The Loop Newspaper - Tehachapi's Online Community News & Entertainment Guide

By Cathy Hansen
contributing writer 

It's important to have dreams

Short Flights

 

October 24, 2020

Photo provided

Al walking towards LearJet at Clarksville Airport.

Isn't it amazing when you can experience a lifelong dream? When I was in my early 20s, I loved looking in "Trade-A-Plane" for airplanes I couldn't afford in a million years; aircraft like P-51 Mustangs, F4U Corsairs and LearJets. There is a certain romance in dreaming and I have learned that it is a significant part of a happy life.

When Al planned a trip for us to Clarksville, Tennessee in 1987, to look at a Lear 23 that was listed in "Trade-A-Plane" I didn't have a clue that he would actually buy it. I still have the vision in my memory of him walking out to this magnificent aircraft parked on the ramp at Clarksville Airport. I knew then that he was smitten and we were purchasing the plane I had only dreamt of. What a thrilling way to fly!

We flew it home to Mojave the next day. We had a pilot/instructor who was rated in the Lear, who checked Al out on the way. We made one stop for fuel.

Approximately 105 Lear 23s were built from 1963 to 1966. The fuselage measured 43 feet and the wingspan was 35.5 feet. The fully pressurized Lear was powered with two General Electric CJ610-4 turbojet engines and had a windshield and large cabin windows fabricated from stretched and laminated acrylic plastic. It could fly at a top speed of 564 mph, with a range of 1,875 miles. With an engine thrust-to-weight ratio of 1:2.2 pounds, a Model 23 could out climb an F-100 Super Sabre to 10,000 feet, and can be just as impressive on the way down.

The history of the Learjet is unique and William P. Lear, Sr. was without a doubt a genius, not only in the aircraft industry, but also with electronic devices. He was born in 1902 in Hannibal, Missouri and dropped out of school in the Eighth Grade and had his own electronics business at the age of 13. When 16, he joined the Navy in 1918, the last year of World War I.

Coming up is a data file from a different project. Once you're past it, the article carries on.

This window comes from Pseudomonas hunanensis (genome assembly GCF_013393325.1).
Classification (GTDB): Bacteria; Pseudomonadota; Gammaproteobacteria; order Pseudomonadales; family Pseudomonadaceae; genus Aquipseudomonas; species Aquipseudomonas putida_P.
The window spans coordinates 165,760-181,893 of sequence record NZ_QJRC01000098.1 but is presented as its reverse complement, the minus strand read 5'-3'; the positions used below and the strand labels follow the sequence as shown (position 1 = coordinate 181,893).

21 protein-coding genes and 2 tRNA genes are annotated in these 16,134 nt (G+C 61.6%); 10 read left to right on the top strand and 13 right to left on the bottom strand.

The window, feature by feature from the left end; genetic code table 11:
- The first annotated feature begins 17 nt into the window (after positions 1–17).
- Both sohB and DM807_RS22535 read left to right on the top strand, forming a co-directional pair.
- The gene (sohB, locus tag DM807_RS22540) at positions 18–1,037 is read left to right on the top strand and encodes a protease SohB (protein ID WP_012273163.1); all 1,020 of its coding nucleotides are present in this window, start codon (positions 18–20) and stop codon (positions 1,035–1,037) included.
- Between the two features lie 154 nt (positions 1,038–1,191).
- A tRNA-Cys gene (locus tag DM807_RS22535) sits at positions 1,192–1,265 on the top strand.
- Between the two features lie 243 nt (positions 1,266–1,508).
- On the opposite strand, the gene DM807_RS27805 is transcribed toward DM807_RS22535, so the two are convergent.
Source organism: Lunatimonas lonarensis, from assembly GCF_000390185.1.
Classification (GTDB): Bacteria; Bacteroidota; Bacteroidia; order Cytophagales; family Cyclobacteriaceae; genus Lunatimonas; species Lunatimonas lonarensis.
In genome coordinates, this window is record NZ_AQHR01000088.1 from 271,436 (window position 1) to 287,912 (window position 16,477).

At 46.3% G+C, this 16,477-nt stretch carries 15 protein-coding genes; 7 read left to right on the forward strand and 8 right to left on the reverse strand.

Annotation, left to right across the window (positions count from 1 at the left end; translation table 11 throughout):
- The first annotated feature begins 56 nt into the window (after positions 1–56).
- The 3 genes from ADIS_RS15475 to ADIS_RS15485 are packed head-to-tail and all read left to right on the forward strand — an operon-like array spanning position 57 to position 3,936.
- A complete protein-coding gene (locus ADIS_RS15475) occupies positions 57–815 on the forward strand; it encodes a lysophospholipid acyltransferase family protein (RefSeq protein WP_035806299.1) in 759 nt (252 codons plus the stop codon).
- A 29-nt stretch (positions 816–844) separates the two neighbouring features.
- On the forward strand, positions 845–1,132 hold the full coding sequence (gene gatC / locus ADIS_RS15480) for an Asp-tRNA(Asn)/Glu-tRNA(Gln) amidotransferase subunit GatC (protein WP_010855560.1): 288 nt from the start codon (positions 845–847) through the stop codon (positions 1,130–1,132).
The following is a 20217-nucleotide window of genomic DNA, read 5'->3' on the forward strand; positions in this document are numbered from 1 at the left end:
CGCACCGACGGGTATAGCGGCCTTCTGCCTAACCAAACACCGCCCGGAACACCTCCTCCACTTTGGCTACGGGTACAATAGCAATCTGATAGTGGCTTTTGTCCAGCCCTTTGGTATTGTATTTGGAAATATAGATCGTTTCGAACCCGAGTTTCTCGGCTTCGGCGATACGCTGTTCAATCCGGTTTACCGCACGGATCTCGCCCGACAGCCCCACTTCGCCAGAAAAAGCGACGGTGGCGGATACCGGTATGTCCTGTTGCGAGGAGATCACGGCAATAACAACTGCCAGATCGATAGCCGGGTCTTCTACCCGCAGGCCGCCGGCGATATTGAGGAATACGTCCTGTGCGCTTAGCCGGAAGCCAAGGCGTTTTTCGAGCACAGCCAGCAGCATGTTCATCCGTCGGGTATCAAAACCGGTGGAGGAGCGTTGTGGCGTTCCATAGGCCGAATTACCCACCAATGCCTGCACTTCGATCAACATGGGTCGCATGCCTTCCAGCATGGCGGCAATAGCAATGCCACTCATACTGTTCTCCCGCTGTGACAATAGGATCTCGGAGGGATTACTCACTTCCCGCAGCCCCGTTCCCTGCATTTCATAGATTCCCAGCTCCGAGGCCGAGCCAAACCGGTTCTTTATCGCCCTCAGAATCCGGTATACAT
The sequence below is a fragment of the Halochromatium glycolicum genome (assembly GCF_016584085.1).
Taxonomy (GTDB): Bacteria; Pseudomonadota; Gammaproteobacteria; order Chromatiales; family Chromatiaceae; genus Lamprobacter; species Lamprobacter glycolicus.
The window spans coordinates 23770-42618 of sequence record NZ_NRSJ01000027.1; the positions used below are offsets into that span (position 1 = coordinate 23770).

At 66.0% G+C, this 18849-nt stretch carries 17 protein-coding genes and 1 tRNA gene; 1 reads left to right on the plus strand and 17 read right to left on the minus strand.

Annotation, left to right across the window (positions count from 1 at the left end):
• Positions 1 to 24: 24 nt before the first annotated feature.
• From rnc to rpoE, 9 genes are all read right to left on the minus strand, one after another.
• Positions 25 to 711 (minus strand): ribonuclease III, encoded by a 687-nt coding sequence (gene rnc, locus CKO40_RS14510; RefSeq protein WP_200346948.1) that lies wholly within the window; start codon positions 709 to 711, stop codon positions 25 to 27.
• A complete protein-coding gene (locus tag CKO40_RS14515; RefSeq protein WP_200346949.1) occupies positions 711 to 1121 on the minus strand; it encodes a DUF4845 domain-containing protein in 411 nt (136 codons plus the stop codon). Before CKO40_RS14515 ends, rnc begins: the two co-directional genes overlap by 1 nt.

In 1922, at the age of 20, Lear founded Quincy Radio Laboratory, and invented the first workable automobile radio. In 1924, Lear signed over the rights to this invention to Motorola, Inc.

His electronic companies played a significant role during World War II. He invented the first reliable aeronautical radio compass and an automatic pilot system called the "Learmatic Navigator," which kept planes on course by locking onto whatever radio broadcasts the apparatus picked up.

After World War II, Lear perfected a miniature autopilot for fighter jets, and developed the first fully automatic landing system, which won him the Federal Aviation Administration's Collier Trophy in 1950. Through the years, Lear had earned over 120 patents for milestone electronic systems inventions, including audio eight-track tape players.

His Lear Model 23 was inspired by the single-seat Swiss prototype strike fighter aircraft, Pilatus P-16. He had planned to retire in Switzerland, but abandoned the idea when he established the Swiss American Aircraft Company in 1959 and began designing the now famous Model 23.

He moved his assembly and Lear production plant to Wichita, Kansas and first flight occurred on October 7, 1963 and he received formal FAA certification on July 31, 1964.

The Learjet 23 became the first small jet aircraft to enter mass production, and was the first to be developed and financed by a single individual. Since 1990, the Canadian corporation Bombardier Learjet has produced the larger models of Learjets.

In the 1970s, Lear's aircraft designs included the Canadair Challenger (certified at Mojave Airport) and the Lear Fan, an airplane built entirely from composites.

Unfortunately, Bill Lear died from leukemia during development of the Lear Fan in May 1978.

See you on our next flight!

 
 

Powered by ROAR Online Publication Software from Lions Light Corporation
© Copyright 2020